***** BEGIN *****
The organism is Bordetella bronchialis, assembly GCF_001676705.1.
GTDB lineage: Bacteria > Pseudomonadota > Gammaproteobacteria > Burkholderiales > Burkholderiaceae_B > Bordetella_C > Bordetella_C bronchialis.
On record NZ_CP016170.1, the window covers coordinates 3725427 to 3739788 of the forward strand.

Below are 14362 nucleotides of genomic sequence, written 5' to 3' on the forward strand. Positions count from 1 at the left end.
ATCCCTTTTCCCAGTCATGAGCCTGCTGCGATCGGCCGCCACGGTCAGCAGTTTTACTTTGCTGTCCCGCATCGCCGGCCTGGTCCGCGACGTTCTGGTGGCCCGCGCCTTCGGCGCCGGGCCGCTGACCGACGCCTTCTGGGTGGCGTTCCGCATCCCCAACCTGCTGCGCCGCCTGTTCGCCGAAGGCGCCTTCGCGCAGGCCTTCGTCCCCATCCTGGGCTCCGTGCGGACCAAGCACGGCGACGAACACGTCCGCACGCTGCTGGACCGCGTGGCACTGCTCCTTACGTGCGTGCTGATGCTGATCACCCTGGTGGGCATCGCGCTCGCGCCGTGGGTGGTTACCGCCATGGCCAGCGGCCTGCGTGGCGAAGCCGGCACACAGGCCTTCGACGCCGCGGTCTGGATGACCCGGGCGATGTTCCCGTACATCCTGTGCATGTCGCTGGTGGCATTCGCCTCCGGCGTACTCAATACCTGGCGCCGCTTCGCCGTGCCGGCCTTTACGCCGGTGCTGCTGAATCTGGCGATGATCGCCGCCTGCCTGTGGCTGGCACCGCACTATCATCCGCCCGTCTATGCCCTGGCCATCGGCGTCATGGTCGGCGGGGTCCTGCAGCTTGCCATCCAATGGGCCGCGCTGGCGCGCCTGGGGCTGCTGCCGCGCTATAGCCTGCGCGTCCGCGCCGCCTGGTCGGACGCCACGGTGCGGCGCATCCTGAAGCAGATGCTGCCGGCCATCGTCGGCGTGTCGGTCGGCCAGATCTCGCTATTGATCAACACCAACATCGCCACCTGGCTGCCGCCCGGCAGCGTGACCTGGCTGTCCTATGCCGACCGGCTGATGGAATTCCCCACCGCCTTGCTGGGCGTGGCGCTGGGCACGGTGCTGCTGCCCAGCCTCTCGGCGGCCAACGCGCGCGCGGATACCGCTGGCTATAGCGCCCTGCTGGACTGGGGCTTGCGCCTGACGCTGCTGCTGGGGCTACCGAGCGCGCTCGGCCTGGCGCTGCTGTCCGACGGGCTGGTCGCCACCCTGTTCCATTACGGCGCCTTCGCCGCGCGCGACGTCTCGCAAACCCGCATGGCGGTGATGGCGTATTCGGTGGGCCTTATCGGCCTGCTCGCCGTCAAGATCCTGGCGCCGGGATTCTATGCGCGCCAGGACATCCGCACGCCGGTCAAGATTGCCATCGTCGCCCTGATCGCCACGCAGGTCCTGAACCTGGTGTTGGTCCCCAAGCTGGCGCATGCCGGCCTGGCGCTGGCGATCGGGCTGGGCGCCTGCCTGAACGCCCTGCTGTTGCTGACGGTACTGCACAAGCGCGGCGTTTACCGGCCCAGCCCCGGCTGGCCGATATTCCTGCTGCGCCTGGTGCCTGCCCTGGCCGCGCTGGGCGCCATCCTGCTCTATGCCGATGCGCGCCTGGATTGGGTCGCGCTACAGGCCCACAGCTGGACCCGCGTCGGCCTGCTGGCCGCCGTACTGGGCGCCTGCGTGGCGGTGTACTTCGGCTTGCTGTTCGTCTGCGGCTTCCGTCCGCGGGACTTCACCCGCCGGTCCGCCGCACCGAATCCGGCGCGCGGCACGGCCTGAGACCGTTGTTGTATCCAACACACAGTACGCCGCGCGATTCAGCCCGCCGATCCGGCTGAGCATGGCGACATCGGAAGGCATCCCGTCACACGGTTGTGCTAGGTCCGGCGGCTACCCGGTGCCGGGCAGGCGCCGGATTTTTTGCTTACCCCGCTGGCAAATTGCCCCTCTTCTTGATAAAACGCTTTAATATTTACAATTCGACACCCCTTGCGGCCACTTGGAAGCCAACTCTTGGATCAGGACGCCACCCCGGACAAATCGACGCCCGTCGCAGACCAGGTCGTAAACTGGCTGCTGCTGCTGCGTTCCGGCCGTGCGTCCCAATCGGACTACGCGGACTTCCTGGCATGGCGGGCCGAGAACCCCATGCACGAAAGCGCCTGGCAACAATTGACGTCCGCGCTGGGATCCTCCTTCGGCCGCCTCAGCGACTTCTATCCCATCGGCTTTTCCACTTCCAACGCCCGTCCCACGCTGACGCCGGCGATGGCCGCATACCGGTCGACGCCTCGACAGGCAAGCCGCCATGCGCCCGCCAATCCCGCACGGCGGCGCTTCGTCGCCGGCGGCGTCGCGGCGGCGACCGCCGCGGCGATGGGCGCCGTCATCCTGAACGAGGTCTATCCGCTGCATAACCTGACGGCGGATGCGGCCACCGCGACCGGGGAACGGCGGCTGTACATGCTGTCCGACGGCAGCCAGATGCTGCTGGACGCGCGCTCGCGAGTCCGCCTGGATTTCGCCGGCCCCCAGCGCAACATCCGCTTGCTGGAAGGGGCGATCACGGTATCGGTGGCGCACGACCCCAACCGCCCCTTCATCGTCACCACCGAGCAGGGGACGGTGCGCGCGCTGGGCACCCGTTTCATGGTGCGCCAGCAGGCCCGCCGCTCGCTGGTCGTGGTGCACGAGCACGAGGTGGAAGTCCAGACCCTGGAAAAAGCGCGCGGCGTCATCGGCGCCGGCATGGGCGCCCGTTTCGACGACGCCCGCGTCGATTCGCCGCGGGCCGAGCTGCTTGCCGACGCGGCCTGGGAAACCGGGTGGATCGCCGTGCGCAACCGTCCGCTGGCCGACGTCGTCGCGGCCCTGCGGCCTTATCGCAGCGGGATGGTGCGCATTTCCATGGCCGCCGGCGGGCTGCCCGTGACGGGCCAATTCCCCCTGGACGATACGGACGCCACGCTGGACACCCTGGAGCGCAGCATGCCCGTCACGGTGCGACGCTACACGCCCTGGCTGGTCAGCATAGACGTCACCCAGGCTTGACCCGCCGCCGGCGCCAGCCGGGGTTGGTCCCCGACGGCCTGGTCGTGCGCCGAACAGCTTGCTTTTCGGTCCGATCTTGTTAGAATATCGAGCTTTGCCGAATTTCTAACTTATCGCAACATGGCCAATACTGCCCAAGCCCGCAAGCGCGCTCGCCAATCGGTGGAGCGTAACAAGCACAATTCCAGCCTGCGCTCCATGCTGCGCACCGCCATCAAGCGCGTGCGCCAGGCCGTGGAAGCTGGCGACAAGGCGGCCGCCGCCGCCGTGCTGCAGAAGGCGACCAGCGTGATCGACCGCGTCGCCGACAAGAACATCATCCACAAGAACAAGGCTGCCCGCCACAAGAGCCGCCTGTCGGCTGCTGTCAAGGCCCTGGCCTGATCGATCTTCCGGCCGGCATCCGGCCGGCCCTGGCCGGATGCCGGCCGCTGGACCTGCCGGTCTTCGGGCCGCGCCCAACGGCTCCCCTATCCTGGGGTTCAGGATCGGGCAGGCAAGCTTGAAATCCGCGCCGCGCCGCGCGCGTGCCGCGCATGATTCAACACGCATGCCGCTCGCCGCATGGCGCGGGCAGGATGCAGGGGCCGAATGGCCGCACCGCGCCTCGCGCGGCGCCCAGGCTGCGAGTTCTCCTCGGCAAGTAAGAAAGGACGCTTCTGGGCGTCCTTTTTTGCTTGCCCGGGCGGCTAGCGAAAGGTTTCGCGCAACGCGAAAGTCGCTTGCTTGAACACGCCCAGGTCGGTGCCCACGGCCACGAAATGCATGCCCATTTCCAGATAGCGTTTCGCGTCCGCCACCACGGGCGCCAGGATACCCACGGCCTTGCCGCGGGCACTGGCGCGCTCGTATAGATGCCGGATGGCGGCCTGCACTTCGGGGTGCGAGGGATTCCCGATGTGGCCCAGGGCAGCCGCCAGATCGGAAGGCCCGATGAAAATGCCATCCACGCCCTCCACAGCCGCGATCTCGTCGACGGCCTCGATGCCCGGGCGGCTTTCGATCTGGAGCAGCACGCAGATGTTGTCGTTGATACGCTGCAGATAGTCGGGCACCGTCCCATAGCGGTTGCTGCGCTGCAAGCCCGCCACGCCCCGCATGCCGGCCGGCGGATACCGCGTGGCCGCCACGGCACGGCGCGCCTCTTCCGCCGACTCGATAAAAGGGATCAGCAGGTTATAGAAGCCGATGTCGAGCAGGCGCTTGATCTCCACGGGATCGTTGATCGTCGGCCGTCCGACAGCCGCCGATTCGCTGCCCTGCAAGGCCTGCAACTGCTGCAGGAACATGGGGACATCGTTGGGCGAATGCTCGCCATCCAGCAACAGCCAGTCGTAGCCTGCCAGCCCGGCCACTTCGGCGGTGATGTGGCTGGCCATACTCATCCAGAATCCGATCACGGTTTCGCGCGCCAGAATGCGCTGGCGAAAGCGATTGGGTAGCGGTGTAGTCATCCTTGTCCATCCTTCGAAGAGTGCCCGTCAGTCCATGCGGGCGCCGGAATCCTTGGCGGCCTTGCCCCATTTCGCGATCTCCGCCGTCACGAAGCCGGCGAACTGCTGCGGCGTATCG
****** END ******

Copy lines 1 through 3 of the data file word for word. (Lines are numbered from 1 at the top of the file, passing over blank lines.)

The organism is Bordetella bronchialis, assembly GCF_001676705.1.
GTDB lineage: Bacteria > Pseudomonadota > Gammaproteobacteria > Burkholderiales > Burkholderiaceae_B > Bordetella_C > Bordetella_C bronchialis.
On record NZ_CP016170.1, the window covers coordinates 3725427 to 3739788 of the forward strand.